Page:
For-profit advisers on debt rejected

Assembly conferees delete provision to end limitation to nonprofits

April 13, 2005|By Eileen Ambrose | Eileen Ambrose,SUN STAFF

An effort to allow for-profit companies to provide debt management services to Marylanders failed during the last hours of the General Assembly when the legislature passed a bill to increase consumer protections for those seeking help from credit counselors.

Now, only nonprofits can provide credit counseling and debt management in Maryland. But state regulators are expected to study whether for-profits can do the same job, and the issue may come up again next year.

Two years ago, scandals erupted in the credit counseling industry with some nonprofits accused of overcharging consumers and channeling money to for-profit affiliates. The highest-profiled case involved AmeriDebt, a Maryland nonprofit sued by four states and the Federal Trade Commission for deceptive practices. AmeriDebt now is liquidating under bankruptcy laws.

In this environment, Maryland passed one of the nation's strongest laws on debt management in 2003. It required that nonprofit credit counselors be licensed by the state and set limits on how much the groups could charge.

As part of the law, the state Department of Financial Regulation this year filed an update with legislators. It suggested there was no reason for-profits should be banned from debt management if they are licensed and comply with fee limits.

For-profit supporters noted that the recent scandals involved nonprofits. Consumer advocates countered that permitting for-profits into the business would weaken state law.

"Our experience ... has found that having a profit motive doesn't quite work in this industry," said Steve Sakamoto-Wengel, assistant attorney general in the Consumer Protection Division.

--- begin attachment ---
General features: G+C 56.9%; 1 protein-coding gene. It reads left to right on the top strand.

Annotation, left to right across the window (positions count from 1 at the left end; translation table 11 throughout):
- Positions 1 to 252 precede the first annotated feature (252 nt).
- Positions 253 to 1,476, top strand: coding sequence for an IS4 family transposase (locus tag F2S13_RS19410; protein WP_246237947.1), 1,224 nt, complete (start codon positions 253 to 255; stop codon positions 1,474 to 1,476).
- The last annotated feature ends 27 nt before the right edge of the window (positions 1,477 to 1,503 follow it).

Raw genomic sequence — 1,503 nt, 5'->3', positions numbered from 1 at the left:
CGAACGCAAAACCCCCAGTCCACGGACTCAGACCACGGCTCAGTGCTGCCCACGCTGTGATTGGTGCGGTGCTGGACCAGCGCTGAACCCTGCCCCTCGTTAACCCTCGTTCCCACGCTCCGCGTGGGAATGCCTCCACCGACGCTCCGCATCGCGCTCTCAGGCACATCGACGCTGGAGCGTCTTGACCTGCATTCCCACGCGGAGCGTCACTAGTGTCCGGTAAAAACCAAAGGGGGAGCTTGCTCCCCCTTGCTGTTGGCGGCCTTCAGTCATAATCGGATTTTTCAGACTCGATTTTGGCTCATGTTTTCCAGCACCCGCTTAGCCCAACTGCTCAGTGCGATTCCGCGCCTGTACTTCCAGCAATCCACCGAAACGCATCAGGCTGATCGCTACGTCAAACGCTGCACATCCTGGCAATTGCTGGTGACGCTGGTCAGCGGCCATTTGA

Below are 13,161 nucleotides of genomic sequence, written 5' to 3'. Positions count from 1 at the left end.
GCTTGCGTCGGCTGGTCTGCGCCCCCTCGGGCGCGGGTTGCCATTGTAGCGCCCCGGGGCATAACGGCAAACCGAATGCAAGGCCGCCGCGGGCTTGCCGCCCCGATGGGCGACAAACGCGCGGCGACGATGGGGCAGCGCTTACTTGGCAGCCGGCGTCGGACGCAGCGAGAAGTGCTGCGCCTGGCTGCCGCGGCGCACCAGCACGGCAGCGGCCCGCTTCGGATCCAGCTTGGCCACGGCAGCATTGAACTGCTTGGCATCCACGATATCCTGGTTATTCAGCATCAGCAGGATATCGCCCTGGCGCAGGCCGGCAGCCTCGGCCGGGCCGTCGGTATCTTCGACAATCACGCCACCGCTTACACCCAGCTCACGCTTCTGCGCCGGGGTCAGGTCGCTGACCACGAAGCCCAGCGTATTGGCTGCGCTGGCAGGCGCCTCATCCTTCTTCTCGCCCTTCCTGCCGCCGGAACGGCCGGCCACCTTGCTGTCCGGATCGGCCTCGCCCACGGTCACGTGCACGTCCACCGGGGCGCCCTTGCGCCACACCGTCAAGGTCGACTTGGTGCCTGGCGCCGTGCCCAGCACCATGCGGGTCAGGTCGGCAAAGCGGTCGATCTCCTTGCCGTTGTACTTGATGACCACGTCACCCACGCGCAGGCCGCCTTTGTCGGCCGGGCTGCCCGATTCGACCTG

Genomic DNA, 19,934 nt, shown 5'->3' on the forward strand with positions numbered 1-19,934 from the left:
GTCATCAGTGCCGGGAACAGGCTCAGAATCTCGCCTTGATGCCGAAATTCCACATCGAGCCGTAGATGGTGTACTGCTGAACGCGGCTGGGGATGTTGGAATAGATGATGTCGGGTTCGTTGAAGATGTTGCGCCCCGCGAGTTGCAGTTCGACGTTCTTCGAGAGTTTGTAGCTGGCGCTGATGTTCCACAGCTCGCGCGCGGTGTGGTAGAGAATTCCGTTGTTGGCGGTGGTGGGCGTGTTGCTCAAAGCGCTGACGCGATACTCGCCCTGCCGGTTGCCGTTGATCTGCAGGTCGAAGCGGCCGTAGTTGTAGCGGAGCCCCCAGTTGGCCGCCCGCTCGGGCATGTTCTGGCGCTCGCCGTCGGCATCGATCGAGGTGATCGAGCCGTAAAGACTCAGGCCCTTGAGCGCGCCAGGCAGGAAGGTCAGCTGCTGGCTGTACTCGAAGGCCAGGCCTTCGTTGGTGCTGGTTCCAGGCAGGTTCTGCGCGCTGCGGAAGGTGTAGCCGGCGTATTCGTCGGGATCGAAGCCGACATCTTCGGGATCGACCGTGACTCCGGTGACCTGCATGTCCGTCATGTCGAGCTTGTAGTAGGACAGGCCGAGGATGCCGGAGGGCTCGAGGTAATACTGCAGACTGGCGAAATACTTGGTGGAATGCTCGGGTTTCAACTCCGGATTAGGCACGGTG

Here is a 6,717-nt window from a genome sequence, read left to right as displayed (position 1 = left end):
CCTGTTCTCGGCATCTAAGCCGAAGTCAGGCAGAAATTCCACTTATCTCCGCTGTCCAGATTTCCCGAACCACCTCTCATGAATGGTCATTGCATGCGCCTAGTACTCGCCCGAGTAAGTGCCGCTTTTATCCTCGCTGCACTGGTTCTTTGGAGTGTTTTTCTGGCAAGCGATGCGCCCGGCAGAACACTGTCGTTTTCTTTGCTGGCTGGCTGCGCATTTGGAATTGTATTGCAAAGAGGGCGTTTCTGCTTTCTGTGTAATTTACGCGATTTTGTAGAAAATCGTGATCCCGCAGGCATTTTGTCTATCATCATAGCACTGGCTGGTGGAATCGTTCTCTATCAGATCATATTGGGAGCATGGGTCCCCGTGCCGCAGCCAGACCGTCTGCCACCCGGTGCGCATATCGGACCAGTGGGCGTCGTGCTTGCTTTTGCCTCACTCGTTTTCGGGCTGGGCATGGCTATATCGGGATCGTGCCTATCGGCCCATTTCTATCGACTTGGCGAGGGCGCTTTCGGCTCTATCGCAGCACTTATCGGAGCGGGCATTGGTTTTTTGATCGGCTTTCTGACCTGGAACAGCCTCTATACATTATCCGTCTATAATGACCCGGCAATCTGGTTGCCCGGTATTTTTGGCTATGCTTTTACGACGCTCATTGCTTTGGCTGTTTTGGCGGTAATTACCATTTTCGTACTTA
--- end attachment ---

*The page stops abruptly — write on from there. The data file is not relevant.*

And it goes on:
The Senate introduced a bill permitting for-profits into the debt management business, but later struck the provision. The reverse occurred in the House bill, where an amendment added the for-profit language.

Yet during a conference committee Monday, where differences between House and Senate bills are ironed out, the for-profit measure was stripped, regulators said. What's left is legislation giving further muscle to state consumer laws, said Joseph E. Rooney, deputy commissioner of financial regulation.

For example, the legislation prohibits false advertising by debt managers and bars them from giving bonuses to employees who sign up consumers for repayment plans that generate fees, Rooney said. The bill also would prohibit officers of a credit counseling agency from hiring a for-profit company owned by relatives or other insiders.

The bill has not been signed by Gov. Robert L. Ehrlich Jr. He hasn't indicated if he would do so, a spokeswoman said.

If it becomes law, the attorney general's office and the financial regulation department must file a joint report on debt management, for-profit debt settlement companies and how other states regulate them. The report would be due by the end of 2006, but Rooney said he hopes to have it in time for the next General Assembly.

If so, the for-profit issue is likely to resurface. That's what Michael F. Croxson hopes. The president of Columbia-based Amerix Corp. and of a for-profit credit counseling agency that operates in other states, Croxson argues he should be allowed to compete with nonprofits to provide the best and most affordable counseling to Marylanders. "This isn't an issue of tax status," he said.

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